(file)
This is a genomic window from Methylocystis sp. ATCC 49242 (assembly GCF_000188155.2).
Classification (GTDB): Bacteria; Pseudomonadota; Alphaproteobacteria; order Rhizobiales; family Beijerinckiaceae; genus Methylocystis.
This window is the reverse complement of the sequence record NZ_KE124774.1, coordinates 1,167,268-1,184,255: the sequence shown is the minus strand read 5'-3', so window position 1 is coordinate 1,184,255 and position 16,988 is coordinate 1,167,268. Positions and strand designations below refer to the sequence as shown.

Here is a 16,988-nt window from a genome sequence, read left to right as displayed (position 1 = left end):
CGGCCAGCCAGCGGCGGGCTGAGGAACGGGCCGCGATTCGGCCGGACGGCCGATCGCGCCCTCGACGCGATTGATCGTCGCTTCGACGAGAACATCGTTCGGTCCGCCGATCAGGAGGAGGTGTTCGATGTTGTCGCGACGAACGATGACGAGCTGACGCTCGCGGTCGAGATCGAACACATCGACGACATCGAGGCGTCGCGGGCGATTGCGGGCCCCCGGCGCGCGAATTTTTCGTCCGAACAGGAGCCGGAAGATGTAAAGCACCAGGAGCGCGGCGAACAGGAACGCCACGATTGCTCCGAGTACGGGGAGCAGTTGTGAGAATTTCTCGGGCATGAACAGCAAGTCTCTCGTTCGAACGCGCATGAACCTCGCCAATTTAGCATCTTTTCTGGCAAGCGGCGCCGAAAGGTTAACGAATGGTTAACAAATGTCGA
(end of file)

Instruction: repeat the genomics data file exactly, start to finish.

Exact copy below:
This is a genomic window from Methylocystis sp. ATCC 49242 (assembly GCF_000188155.2).
Classification (GTDB): Bacteria; Pseudomonadota; Alphaproteobacteria; order Rhizobiales; family Beijerinckiaceae; genus Methylocystis.
This window is the reverse complement of the sequence record NZ_KE124774.1, coordinates 1,167,268-1,184,255: the sequence shown is the minus strand read 5'-3', so window position 1 is coordinate 1,184,255 and position 16,988 is coordinate 1,167,268. Positions and strand designations below refer to the sequence as shown.

Here is a 16,988-nt window from a genome sequence, read left to right as displayed (position 1 = left end):
CGGCCAGCCAGCGGCGGGCTGAGGAACGGGCCGCGATTCGGCCGGACGGCCGATCGCGCCCTCGACGCGATTGATCGTCGCTTCGACGAGAACATCGTTCGGTCCGCCGATCAGGAGGAGGTGTTCGATGTTGTCGCGACGAACGATGACGAGCTGACGCTCGCGGTCGAGATCGAACACATCGACGACATCGAGGCGTCGCGGGCGATTGCGGGCCCCCGGCGCGCGAATTTTTCGTCCGAACAGGAGCCGGAAGATGTAAAGCACCAGGAGCGCGGCGAACAGGAACGCCACGATTGCTCCGAGTACGGGGAGCAGTTGTGAGAATTTCTCGGGCATGAACAGCAAGTCTCTCGTTCGAACGCGCATGAACCTCGCCAATTTAGCATCTTTTCTGGCAAGCGGCGCCGAAAGGTTAACGAATGGTTAACAAATGTCGA